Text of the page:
Terluk, M.R., Kapphahn, R.J., Soukup, L.M., Gong, H., Gallardo, C., Monetzuma, S.R., Ferrington, D.A., Investigating mitochondria as a target for treating age-related macular degeneration. J Neuroscience, 2015, 35(18): 7304-11.

Ferrington, D.A., Kapphahn, R.J., Leary, M.M., Atilano, S.R., Terluk, M.R., Karunadharma, P., Chen, G.K., Ratnapriya, R., Swaroop, A., Montezuma, S.R., Kenney, M.C. Increased retinal mtDNA damage in the CFH variant associated with age-related macular degeneration. Exp. Eye Res. 2016, 145: 269-277.

Ratnapriya R, Sosina OA, Starostik MR, Kwicklis M, Kapphahn RJ, Fritsche LG, Walton A, Arvanitis M, Gieser L, Pietraszkiewicz A, Montezuma SR, Chew EY, Battle A, Abecasis GR, Ferrington DA, Chatterjee N, Swaroop A. Retinal transcriptome and eQTL analysis identify genes associated with age-related macular degeneration. Nature Genetics. 2019, 51: 606-610.

Geng Z, Walsh PJ, Truong V, Hill C, Ebeling M, Kapphahn RJ, Montezuma SR, Yuan C, Roehrich H, Ferrington DA, Dutton JR. Generation of retinal pigmented epithelium from iPSCs derived from the conjunctiva of donors with and without age related macular degeneration. PLoS One 2017, 12(3): e0173575

Ebeling MC, Geng Z, Kapphahn RJ, Roehrich H, Montezuma SR, Dutton JR, Ferrington DA. Impaired mitochondrial function in iPSC-retinal pigment epithelium with the complement factor H polymorphism for age-related macular degeneration. Cells 2021, 10,789. Doi: 10.3390/cells10040789.

Ebeling MC, Geng Z, Stahl MR, Kapphahn RJ, Roehrich H, Montezuma SR, Ferrington DA, Dutton JR. Testing Mitochondrial-Targeted Drugs in iPSC-RPE from Patients with Age-Related Macular Degeneration. Pharmaceuticals (Basel). 2022 Jan 4;15(1):62. doi: 10.3390/ph15010062.

Fisher CR, Ebeling MC, Geng Z, Kapphahn RJ, Roehrich H, Montezuma SR, Dutton JR, Ferrington DA. Human iPSC- and Primary-Retinal Pigment Epithelial Cells for Modeling Age-Related Macular Degeneration. Antioxidants (Basel). 2022 Mar 22;11(4):605. doi: 10.3390/antiox11040605.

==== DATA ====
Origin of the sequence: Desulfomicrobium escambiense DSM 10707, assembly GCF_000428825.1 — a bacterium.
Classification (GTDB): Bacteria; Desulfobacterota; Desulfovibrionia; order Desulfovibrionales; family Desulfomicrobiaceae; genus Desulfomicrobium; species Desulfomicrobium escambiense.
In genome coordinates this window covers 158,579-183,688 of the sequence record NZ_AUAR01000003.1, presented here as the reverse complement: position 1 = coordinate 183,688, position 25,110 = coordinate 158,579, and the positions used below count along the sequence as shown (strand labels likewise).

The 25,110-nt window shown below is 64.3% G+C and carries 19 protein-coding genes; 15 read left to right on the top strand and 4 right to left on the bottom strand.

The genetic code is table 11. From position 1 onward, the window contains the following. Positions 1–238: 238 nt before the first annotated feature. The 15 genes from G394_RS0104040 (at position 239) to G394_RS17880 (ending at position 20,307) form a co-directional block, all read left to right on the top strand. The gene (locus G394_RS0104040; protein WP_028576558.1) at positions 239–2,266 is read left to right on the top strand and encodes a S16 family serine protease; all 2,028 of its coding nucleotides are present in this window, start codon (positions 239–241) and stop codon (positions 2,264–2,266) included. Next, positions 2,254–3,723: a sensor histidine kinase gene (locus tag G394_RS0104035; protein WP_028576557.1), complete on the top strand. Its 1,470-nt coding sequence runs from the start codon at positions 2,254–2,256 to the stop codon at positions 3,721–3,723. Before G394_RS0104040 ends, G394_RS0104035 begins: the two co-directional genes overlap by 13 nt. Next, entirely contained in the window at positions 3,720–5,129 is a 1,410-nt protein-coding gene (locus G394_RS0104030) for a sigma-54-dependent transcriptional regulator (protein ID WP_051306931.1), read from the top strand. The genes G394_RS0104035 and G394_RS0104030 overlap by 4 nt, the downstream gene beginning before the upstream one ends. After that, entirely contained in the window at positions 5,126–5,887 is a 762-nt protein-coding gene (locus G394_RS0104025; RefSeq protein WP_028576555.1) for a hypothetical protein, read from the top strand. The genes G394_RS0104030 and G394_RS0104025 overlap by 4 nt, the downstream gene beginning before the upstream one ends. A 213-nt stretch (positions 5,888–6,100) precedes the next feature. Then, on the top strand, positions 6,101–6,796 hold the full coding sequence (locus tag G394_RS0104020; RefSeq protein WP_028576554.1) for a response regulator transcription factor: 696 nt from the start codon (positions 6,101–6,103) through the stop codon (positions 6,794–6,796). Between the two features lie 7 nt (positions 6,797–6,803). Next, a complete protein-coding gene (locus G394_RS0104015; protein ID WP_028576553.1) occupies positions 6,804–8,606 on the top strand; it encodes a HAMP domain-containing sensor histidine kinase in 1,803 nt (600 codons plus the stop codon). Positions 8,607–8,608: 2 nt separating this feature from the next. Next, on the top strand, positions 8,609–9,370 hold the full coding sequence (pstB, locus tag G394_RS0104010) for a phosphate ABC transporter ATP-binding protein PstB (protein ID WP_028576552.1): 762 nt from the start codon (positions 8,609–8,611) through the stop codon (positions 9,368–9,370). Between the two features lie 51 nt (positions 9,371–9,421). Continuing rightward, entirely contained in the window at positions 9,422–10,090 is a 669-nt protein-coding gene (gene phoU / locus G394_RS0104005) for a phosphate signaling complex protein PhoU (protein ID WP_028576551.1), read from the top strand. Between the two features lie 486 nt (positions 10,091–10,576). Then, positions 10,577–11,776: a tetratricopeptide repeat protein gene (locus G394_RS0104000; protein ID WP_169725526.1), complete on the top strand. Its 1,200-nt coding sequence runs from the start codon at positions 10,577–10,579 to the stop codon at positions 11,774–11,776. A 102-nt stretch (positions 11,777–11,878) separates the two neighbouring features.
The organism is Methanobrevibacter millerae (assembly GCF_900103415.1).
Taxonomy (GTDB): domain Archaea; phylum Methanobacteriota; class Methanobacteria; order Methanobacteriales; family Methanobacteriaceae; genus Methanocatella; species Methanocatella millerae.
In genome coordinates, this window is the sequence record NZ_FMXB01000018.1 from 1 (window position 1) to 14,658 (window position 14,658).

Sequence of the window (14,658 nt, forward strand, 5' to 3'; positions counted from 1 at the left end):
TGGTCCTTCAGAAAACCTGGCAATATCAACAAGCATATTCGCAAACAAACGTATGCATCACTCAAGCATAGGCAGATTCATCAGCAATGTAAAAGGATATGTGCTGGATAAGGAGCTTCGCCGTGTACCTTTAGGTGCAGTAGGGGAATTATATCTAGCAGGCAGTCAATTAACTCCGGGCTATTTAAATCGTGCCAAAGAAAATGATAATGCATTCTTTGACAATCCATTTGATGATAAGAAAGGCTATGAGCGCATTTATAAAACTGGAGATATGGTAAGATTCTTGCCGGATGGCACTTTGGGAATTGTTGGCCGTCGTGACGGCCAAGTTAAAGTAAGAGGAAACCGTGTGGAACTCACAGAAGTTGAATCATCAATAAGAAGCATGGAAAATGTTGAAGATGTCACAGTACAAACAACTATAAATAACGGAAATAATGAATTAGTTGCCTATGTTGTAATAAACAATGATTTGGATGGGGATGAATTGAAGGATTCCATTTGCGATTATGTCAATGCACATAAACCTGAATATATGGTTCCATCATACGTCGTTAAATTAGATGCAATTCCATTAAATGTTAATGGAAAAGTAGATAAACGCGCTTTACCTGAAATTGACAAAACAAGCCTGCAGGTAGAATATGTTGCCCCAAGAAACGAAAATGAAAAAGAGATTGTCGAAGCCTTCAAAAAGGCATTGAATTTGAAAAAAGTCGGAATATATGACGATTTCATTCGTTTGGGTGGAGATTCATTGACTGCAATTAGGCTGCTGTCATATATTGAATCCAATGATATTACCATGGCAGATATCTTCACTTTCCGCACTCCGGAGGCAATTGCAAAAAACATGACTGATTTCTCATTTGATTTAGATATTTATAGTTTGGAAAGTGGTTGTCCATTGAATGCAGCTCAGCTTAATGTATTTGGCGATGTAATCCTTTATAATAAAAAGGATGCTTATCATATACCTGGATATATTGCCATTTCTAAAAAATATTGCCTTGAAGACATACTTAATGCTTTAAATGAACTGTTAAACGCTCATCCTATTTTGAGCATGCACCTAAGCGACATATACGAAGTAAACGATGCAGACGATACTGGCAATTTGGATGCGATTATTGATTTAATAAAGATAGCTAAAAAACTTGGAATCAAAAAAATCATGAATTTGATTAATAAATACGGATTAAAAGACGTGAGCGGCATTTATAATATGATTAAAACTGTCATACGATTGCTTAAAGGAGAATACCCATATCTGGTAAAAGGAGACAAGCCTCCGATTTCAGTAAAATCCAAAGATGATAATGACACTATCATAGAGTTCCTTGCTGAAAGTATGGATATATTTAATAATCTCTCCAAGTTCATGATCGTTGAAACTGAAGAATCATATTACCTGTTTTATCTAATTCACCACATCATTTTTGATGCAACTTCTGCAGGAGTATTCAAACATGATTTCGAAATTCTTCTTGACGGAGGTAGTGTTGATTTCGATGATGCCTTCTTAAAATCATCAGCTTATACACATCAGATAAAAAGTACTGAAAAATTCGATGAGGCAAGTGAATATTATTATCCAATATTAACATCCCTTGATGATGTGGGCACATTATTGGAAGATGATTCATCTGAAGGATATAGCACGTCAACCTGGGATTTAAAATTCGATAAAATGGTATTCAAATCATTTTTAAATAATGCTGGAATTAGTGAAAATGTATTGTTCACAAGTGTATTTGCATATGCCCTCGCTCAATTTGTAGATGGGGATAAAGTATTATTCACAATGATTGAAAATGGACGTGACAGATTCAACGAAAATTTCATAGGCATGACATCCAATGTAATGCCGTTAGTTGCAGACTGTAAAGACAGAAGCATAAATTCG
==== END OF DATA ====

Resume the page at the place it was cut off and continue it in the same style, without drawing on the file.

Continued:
Ebeling MC, Polanco JR, Qu J, Tu C, Montezuma SJ, Ferrington DA. Improving retinal mitochondrial function as a treatment for age-related macular degeneration. Redox Biol. 2020 Jul; 34;101552. Doi: 10.1016/j.redox.2020.101552.

Ferrington DA, Ebeling MC, Kapphahn RJ, Terluk MR, Fisher CR, Polanco JR, Roehrich H, Leary MM, Geng Z, Dutton JR, Montezuma SR. Altered bioenergetics and enhanced resistance to oxidative stress in human retinal pigment epithelial cells from donors with age-related macular degeneration. Redox Biol. 2017, 13: 255-265.

Selected Awards & Honors

2022 Arnold and Mabel Beckman Presidential Endowed Chair
2019-2022 Distinguished McKnight University Professor
2016 – present Executive Board Member, Ryan Initiative for Macular Research
2013-2022 Elaine and Robert Larson Endowed Vision Research Chair
2003-2004 Fesler-Lampert Chair in Aging Research, Center on Aging


Deborah A. Ferrington, PhD

Chief Scientific Officer, Doheny Eye Institute

150 N. Orange Grove Blvd​ Rm. 360
Pasadena, CA 91103

Tel: 323-342-6404